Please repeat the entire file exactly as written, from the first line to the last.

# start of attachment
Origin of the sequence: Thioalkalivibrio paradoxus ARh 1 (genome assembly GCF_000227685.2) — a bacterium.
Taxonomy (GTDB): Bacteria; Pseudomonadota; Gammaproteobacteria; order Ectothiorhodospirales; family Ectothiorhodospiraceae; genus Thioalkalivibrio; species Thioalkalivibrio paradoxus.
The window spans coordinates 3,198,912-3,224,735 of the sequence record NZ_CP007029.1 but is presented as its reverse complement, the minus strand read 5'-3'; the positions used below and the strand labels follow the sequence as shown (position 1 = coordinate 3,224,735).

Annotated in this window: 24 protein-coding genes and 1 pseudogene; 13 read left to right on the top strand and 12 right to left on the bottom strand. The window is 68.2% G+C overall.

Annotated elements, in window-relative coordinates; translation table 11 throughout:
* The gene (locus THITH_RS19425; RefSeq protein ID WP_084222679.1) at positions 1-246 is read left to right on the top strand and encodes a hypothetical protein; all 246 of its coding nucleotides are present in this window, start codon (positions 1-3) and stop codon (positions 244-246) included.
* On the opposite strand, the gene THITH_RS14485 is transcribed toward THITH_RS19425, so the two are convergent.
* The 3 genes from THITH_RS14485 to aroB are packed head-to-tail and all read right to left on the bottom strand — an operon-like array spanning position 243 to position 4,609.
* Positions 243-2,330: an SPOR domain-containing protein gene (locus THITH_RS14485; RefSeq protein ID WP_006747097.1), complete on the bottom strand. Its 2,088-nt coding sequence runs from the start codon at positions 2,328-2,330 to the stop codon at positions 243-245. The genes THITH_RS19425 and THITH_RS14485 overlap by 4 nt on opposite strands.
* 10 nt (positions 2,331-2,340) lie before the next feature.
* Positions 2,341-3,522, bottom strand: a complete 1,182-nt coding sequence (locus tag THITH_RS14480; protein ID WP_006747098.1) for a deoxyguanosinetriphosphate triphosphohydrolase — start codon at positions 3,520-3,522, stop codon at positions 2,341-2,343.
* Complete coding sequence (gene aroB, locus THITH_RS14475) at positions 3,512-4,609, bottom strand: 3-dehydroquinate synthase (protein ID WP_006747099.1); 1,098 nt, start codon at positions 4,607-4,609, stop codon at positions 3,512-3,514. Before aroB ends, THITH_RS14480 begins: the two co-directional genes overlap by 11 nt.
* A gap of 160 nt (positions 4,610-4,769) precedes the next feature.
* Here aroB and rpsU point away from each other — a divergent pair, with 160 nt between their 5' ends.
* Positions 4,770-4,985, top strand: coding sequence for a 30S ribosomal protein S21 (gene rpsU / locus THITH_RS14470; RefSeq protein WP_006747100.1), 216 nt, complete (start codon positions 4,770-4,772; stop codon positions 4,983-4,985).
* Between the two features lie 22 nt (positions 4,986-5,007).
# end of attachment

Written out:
Origin of the sequence: Thioalkalivibrio paradoxus ARh 1 (genome assembly GCF_000227685.2) — a bacterium.
Taxonomy (GTDB): Bacteria; Pseudomonadota; Gammaproteobacteria; order Ectothiorhodospirales; family Ectothiorhodospiraceae; genus Thioalkalivibrio; species Thioalkalivibrio paradoxus.
The window spans coordinates 3,198,912-3,224,735 of the sequence record NZ_CP007029.1 but is presented as its reverse complement, the minus strand read 5'-3'; the positions used below and the strand labels follow the sequence as shown (position 1 = coordinate 3,224,735).

Annotated in this window: 24 protein-coding genes and 1 pseudogene; 13 read left to right on the top strand and 12 right to left on the bottom strand. The window is 68.2% G+C overall.

Annotated elements, in window-relative coordinates; translation table 11 throughout:
* The gene (locus THITH_RS19425; RefSeq protein ID WP_084222679.1) at positions 1-246 is read left to right on the top strand and encodes a hypothetical protein; all 246 of its coding nucleotides are present in this window, start codon (positions 1-3) and stop codon (positions 244-246) included.
* On the opposite strand, the gene THITH_RS14485 is transcribed toward THITH_RS19425, so the two are convergent.
* The 3 genes from THITH_RS14485 to aroB are packed head-to-tail and all read right to left on the bottom strand — an operon-like array spanning position 243 to position 4,609.
* Positions 243-2,330: an SPOR domain-containing protein gene (locus THITH_RS14485; RefSeq protein ID WP_006747097.1), complete on the bottom strand. Its 2,088-nt coding sequence runs from the start codon at positions 2,328-2,330 to the stop codon at positions 243-245. The genes THITH_RS19425 and THITH_RS14485 overlap by 4 nt on opposite strands.
* 10 nt (positions 2,331-2,340) lie before the next feature.
* Positions 2,341-3,522, bottom strand: a complete 1,182-nt coding sequence (locus tag THITH_RS14480; protein ID WP_006747098.1) for a deoxyguanosinetriphosphate triphosphohydrolase — start codon at positions 3,520-3,522, stop codon at positions 2,341-2,343.
* Complete coding sequence (gene aroB, locus THITH_RS14475) at positions 3,512-4,609, bottom strand: 3-dehydroquinate synthase (protein ID WP_006747099.1); 1,098 nt, start codon at positions 4,607-4,609, stop codon at positions 3,512-3,514. Before aroB ends, THITH_RS14480 begins: the two co-directional genes overlap by 11 nt.
* A gap of 160 nt (positions 4,610-4,769) precedes the next feature.
* Here aroB and rpsU point away from each other — a divergent pair, with 160 nt between their 5' ends.
* Positions 4,770-4,985, top strand: coding sequence for a 30S ribosomal protein S21 (gene rpsU / locus THITH_RS14470; RefSeq protein WP_006747100.1), 216 nt, complete (start codon positions 4,770-4,772; stop codon positions 4,983-4,985).
* Between the two features lie 22 nt (positions 4,986-5,007).